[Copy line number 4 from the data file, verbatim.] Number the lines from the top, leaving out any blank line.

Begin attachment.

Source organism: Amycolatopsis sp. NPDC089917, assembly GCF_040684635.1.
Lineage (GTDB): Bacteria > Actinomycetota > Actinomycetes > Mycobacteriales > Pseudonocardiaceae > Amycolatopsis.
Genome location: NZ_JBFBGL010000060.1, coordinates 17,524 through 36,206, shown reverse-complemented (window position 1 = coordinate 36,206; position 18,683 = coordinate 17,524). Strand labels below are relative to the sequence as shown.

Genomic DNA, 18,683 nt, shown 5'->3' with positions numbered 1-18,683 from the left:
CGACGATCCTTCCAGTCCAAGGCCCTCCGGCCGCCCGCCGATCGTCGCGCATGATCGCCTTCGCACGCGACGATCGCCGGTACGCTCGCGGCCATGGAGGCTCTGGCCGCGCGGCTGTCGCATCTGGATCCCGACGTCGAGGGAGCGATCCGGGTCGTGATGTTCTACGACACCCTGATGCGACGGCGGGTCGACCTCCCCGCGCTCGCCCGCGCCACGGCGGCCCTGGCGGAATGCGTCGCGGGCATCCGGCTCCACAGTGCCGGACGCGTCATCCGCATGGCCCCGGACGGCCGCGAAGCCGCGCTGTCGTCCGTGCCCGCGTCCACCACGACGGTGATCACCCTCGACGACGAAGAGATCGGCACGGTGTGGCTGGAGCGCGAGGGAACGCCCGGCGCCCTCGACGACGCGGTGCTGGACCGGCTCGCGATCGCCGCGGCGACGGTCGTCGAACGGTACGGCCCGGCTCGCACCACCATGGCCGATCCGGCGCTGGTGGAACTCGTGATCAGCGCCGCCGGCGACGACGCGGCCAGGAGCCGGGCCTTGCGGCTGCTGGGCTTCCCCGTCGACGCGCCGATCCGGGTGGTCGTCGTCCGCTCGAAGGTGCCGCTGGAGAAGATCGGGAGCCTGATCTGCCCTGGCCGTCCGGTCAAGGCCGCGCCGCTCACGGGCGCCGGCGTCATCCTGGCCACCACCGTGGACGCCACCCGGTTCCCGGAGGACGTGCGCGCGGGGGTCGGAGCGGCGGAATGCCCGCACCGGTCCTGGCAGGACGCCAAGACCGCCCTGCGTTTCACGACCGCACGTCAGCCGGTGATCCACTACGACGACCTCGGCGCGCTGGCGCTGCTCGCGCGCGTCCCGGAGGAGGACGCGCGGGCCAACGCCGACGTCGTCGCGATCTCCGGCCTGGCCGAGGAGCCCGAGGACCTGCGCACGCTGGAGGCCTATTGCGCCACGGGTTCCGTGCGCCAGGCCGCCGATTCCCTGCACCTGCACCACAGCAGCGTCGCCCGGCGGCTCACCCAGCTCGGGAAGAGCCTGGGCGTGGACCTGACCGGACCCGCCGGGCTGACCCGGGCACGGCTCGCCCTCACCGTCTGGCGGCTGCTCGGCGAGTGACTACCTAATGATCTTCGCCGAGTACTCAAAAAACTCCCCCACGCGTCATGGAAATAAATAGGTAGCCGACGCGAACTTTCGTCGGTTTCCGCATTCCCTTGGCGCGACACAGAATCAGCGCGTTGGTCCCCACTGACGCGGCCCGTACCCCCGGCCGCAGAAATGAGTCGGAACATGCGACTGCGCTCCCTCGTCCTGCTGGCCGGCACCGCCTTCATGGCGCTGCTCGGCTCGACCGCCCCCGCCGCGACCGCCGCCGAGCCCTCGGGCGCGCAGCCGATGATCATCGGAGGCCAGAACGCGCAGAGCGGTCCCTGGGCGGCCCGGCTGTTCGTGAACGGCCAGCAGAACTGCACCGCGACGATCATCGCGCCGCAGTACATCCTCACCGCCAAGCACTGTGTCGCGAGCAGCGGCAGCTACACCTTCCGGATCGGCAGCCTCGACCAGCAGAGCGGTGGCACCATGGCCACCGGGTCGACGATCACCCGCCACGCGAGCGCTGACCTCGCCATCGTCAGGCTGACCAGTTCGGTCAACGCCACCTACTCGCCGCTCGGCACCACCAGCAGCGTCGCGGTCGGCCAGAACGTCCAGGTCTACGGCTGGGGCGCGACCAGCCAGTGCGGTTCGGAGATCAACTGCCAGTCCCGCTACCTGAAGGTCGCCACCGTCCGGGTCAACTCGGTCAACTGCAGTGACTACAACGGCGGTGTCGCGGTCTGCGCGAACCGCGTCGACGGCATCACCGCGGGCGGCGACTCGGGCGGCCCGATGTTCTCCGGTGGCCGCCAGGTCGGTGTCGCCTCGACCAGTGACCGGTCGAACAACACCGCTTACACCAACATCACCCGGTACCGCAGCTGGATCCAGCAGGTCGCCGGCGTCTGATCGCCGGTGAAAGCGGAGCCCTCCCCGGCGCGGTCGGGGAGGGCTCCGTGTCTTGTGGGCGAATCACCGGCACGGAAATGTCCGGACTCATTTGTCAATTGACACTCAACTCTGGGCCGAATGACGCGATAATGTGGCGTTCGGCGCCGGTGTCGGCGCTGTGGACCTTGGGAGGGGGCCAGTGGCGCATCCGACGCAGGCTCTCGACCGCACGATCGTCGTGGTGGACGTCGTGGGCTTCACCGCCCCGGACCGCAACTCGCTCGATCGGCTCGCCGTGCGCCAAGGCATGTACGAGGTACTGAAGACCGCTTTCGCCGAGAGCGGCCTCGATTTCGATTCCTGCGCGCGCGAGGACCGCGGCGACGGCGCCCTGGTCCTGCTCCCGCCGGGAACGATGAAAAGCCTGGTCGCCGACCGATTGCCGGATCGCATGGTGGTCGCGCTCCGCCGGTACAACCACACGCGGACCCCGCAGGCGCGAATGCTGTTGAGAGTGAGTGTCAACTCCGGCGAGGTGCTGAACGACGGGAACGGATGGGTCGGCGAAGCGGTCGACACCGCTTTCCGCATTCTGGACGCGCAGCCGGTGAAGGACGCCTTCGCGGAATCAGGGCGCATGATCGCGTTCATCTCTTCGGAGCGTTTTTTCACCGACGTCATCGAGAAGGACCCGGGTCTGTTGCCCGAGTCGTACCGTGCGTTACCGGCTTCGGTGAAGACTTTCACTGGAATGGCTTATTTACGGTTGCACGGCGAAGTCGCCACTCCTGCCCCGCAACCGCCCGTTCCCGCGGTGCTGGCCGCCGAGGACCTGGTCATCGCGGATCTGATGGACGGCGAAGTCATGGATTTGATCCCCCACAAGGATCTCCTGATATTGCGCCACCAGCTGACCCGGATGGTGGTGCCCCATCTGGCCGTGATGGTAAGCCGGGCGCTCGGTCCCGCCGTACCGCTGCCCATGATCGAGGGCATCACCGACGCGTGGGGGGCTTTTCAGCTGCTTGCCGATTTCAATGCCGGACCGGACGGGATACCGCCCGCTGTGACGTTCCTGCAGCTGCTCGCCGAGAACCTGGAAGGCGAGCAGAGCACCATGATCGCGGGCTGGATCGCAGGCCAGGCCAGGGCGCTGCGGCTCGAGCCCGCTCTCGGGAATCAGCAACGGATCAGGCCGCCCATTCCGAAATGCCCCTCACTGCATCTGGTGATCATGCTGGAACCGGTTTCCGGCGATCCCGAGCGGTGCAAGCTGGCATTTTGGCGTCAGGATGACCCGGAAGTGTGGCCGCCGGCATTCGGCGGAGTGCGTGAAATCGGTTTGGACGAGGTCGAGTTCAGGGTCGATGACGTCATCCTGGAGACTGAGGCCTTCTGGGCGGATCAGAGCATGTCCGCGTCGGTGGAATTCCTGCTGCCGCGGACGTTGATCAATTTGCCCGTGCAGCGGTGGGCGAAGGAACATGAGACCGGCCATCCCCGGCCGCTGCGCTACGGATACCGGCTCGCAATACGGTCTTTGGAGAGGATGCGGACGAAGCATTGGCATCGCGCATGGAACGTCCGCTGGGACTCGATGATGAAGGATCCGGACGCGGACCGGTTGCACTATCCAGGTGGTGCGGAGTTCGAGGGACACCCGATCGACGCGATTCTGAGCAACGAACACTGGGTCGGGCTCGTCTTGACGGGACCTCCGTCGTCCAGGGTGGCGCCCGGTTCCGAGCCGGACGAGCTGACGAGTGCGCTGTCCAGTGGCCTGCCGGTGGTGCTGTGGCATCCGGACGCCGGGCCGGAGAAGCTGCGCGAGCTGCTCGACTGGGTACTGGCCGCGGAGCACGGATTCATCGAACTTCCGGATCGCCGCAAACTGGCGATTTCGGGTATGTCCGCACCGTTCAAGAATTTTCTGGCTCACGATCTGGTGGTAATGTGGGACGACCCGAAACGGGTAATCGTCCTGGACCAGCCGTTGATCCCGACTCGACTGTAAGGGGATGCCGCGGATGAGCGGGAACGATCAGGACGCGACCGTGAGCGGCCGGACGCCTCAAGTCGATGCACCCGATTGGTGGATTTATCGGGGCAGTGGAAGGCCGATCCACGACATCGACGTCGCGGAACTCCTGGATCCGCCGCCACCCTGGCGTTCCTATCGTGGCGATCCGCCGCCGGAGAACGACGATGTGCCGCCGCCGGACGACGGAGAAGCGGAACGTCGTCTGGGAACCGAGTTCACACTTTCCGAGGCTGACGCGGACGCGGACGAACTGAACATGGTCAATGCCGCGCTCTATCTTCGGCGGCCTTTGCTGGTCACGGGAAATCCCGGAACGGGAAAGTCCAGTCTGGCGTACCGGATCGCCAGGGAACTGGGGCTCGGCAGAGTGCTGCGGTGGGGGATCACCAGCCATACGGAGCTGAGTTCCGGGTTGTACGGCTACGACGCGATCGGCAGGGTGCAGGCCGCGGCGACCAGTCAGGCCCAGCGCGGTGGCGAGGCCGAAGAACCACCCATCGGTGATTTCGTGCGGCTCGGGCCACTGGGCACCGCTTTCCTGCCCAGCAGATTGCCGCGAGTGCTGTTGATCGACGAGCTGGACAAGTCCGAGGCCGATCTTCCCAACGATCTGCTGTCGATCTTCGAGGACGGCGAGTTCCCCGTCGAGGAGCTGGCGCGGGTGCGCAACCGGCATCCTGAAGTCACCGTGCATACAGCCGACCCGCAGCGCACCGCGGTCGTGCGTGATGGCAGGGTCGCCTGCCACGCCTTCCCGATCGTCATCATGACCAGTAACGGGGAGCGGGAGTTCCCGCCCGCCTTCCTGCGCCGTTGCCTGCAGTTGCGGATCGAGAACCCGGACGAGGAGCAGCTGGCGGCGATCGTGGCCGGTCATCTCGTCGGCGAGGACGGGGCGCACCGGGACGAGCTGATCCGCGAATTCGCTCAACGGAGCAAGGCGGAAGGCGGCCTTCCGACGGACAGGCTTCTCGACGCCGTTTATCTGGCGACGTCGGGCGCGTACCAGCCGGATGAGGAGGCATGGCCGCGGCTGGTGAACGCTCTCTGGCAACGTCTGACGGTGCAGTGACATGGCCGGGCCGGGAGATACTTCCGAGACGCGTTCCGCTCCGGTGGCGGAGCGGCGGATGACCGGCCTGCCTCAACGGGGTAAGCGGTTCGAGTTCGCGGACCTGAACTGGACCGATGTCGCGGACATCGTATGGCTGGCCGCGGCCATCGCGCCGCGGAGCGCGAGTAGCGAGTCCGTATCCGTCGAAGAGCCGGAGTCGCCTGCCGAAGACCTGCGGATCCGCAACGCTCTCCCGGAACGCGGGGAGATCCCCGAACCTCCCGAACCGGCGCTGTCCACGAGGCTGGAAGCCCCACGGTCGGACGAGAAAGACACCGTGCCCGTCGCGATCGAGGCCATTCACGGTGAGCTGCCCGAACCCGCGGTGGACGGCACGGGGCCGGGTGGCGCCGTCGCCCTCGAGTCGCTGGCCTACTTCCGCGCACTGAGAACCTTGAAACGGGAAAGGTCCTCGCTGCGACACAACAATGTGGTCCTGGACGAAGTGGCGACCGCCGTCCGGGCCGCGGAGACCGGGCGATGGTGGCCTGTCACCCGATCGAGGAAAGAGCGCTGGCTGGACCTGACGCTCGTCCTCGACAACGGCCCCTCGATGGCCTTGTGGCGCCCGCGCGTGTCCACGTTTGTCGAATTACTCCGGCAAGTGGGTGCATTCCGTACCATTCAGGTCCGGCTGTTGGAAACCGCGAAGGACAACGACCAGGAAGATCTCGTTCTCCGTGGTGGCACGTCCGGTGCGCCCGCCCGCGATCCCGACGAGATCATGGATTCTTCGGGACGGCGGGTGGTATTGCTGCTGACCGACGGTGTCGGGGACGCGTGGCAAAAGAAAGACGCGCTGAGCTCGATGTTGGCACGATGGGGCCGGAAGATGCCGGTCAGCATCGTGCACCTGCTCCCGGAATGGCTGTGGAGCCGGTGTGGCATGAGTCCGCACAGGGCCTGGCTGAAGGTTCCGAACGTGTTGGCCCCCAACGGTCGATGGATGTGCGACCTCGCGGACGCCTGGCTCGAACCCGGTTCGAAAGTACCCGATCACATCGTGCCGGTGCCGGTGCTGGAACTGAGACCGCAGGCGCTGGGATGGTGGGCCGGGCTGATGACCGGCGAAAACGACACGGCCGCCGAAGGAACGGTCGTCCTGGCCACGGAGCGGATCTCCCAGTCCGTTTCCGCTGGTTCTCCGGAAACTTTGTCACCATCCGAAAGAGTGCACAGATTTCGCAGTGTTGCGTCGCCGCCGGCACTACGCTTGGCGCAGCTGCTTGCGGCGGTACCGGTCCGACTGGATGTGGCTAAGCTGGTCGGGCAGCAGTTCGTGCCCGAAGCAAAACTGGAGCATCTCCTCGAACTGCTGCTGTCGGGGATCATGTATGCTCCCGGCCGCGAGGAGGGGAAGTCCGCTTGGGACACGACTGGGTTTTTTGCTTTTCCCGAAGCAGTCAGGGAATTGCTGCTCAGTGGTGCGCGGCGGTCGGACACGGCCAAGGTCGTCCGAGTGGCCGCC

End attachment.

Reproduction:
Genomic DNA, 18,683 nt, shown 5'->3' with positions numbered 1-18,683 from the left: